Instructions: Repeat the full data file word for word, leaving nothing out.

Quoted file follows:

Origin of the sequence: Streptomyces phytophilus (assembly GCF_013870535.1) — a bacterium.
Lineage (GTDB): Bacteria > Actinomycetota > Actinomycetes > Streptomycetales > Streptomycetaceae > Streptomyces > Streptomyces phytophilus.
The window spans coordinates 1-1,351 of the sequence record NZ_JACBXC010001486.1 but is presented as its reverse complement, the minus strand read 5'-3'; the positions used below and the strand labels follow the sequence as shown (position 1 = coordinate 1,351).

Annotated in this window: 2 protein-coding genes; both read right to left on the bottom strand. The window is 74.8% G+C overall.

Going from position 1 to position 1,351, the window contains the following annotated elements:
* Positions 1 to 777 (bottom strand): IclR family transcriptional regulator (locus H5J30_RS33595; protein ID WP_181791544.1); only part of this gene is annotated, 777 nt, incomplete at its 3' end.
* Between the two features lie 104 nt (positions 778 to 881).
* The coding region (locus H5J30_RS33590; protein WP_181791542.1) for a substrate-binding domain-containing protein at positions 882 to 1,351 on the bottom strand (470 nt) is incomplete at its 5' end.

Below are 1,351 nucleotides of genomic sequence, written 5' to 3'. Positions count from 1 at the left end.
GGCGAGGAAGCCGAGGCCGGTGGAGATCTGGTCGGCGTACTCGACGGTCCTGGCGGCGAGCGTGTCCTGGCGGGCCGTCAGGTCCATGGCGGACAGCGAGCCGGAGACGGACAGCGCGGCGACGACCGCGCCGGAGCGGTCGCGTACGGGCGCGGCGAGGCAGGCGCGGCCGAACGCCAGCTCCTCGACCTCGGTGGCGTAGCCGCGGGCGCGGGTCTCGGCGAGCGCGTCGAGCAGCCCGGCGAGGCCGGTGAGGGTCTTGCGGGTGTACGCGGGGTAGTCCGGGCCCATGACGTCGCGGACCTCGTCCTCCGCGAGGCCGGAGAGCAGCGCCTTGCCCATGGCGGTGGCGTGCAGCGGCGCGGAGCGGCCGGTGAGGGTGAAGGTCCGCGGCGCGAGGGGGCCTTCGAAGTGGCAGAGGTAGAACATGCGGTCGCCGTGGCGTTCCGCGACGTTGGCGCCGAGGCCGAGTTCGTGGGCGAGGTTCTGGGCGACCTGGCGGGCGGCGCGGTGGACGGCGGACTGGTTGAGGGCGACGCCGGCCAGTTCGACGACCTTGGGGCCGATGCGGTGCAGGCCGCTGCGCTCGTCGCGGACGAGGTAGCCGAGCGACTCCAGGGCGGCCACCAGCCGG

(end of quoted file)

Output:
Origin of the sequence: Streptomyces phytophilus (assembly GCF_013870535.1) — a bacterium.
Lineage (GTDB): Bacteria > Actinomycetota > Actinomycetes > Streptomycetales > Streptomycetaceae > Streptomyces > Streptomyces phytophilus.
The window spans coordinates 1-1,351 of the sequence record NZ_JACBXC010001486.1 but is presented as its reverse complement, the minus strand read 5'-3'; the positions used below and the strand labels follow the sequence as shown (position 1 = coordinate 1,351).

Annotated in this window: 2 protein-coding genes; both read right to left on the bottom strand. The window is 74.8% G+C overall.

Going from position 1 to position 1,351, the window contains the following annotated elements:
* Positions 1 to 777 (bottom strand): IclR family transcriptional regulator (locus H5J30_RS33595; protein ID WP_181791544.1); only part of this gene is annotated, 777 nt, incomplete at its 3' end.
* Between the two features lie 104 nt (positions 778 to 881).
* The coding region (locus H5J30_RS33590; protein WP_181791542.1) for a substrate-binding domain-containing protein at positions 882 to 1,351 on the bottom strand (470 nt) is incomplete at its 5' end.

Below are 1,351 nucleotides of genomic sequence, written 5' to 3'. Positions count from 1 at the left end.
GGCGAGGAAGCCGAGGCCGGTGGAGATCTGGTCGGCGTACTCGACGGTCCTGGCGGCGAGCGTGTCCTGGCGGGCCGTCAGGTCCATGGCGGACAGCGAGCCGGAGACGGACAGCGCGGCGACGACCGCGCCGGAGCGGTCGCGTACGGGCGCGGCGAGGCAGGCGCGGCCGAACGCCAGCTCCTCGACCTCGGTGGCGTAGCCGCGGGCGCGGGTCTCGGCGAGCGCGTCGAGCAGCCCGGCGAGGCCGGTGAGGGTCTTGCGGGTGTACGCGGGGTAGTCCGGGCCCATGACGTCGCGGACCTCGTCCTCCGCGAGGCCGGAGAGCAGCGCCTTGCCCATGGCGGTGGCGTGCAGCGGCGCGGAGCGGCCGGTGAGGGTGAAGGTCCGCGGCGCGAGGGGGCCTTCGAAGTGGCAGAGGTAGAACATGCGGTCGCCGTGGCGTTCCGCGACGTTGGCGCCGAGGCCGAGTTCGTGGGCGAGGTTCTGGGCGACCTGGCGGGCGGCGCGGTGGACGGCGGACTGGTTGAGGGCGACGCCGGCCAGTTCGACGACCTTGGGGCCGATGCGGTGCAGGCCGCTGCGCTCGTCGCGGACGAGGTAGCCGAGCGACTCCAGGGCGGCCACCAGCCGG